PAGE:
But while the amount of compensation Boulder County could be on the hook for in the event it imposes a permanent ban on oil and gas production might be debatable, it is a near certainty that it would be on the hook for at least some compensation.

Mineral rights are a long-recognized property right, and in Colorado they can be bought, sold, and owned separately from surface property rights. Both the United States Constitution and the Colorado Constitution provide that private property can’t be taken without compensation.

If Boulder County or some of the cities in the county choose to ban oil and gas production, it is hard to see how they could avoid having to pay compensation to the people who own the mineral rights and have a legal right to produce those minerals — any more than the county could avoid paying compensation to the owners of surface property rights who might be banned from building on their land.

Boulder County and the major cities of Boulder County have spent hundreds of millions of dollars to buy and preserve open space — precisely because they cannot prevent all development on land unless a) they pay compensation to the owner for doing som or b) they own it. It is a near certainty that it will be the same with mineral rights. And given the current value of oil and gas, it is reasonable to assume that compensation for a county-wide ban on oil and gas production would cost the taxpayers at least as much as half a century of open space purchases have — and quite possibly more.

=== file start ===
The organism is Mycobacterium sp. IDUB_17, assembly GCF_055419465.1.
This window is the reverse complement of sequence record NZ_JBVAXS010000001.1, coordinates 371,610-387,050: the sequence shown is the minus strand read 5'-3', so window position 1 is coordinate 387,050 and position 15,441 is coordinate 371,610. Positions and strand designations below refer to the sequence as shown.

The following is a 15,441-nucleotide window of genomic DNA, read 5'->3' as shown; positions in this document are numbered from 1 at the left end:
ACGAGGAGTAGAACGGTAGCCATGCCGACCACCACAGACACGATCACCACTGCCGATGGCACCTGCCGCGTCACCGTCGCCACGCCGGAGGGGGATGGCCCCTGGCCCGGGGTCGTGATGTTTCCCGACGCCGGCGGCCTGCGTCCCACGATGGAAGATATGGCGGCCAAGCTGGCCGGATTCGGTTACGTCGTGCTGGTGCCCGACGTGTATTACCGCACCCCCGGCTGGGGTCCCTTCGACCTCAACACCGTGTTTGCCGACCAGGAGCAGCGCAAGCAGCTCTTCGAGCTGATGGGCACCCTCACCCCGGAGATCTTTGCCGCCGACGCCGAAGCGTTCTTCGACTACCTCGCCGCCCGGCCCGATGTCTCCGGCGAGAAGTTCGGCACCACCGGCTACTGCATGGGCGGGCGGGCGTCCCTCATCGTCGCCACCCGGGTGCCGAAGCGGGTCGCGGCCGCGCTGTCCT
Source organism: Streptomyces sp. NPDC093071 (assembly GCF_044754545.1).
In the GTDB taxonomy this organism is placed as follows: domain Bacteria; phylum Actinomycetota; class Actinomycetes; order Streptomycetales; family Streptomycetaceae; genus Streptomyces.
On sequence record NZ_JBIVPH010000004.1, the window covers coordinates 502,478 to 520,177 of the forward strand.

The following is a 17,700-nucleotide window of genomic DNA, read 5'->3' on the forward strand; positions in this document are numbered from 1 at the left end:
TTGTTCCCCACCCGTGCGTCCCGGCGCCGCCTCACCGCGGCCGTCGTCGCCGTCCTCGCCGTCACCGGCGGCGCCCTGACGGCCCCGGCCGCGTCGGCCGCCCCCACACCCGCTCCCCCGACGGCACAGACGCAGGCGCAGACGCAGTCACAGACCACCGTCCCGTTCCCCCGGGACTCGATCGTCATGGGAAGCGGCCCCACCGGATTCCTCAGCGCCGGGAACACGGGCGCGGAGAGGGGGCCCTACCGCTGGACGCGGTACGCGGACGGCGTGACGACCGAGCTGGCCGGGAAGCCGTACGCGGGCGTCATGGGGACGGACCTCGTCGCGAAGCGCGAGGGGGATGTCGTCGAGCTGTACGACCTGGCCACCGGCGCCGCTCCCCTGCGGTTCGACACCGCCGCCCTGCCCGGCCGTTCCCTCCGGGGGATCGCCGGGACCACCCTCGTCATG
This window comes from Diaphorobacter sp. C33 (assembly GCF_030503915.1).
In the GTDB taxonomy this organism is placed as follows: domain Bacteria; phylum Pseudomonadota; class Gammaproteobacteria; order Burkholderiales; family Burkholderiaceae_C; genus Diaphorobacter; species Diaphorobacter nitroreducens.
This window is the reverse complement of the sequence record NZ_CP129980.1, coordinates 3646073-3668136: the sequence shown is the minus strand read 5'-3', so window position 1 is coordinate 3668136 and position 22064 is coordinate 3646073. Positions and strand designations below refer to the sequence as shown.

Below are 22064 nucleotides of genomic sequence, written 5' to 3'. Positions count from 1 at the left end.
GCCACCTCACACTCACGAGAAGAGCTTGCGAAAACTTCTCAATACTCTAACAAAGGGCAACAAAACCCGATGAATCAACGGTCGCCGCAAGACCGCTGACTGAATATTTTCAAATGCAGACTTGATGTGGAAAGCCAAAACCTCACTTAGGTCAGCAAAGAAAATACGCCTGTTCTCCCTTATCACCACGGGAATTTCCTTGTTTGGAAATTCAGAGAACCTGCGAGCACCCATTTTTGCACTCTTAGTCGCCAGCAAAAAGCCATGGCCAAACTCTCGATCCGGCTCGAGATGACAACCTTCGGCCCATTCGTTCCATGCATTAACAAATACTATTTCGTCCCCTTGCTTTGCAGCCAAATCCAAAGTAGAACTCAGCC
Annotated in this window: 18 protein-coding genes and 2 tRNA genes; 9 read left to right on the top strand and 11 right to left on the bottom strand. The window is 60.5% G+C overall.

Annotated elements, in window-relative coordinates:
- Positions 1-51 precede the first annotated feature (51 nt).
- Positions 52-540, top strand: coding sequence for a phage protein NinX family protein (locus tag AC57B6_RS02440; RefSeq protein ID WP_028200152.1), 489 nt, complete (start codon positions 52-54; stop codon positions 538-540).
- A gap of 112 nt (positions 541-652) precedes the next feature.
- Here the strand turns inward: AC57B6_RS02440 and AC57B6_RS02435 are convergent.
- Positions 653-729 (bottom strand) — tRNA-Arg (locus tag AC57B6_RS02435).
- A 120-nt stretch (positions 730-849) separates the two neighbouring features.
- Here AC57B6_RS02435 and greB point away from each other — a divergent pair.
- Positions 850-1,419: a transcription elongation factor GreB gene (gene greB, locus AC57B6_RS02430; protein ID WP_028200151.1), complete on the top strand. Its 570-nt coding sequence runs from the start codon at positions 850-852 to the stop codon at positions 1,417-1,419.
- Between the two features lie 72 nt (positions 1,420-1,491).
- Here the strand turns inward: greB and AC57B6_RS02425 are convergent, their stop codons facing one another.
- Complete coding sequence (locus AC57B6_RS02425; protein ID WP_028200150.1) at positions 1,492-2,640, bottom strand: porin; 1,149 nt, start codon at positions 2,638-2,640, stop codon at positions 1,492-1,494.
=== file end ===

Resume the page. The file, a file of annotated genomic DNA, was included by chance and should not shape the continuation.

More than 95 percent of the oil and natural gas wells drilled in the United States are fracked. Without fracking, domestic oil and gas production would collapse within a few years. Voters who choose to vote to ban fracking are really voting to stop oil and gas production. There are a lot of Boulder County residents who may be cool with that, but they should realize going in that if they succeed in doing so, it is going to cost government and the taxpayers a bundle.

Respond: letters@boulderweekly.com 

This opinion column does not necessarily reflect the views of Boulder Weekly.

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There you go again, Paul. In your dystopian world, mineral rights trump surface dweller rights to clean air, water and health. It's immoral, wrong and unsustainable. It's no different than war wherein by decree the "righteous" must act to restore democracy through force militarily or via legal action. The victims are counted along with the profits. Rights trampled are a cost of doing business while the folly and inane bluster are proffered as A costly inconvient truth.

 

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If Boulder County or some of the cities in the county choose to ban oil and gas production, it is hard to see why they should pay compensation to the people who own the banned "mineral rights" and produce those banned minerals.  If the government were to ban guns should the gun owners have to be compensated?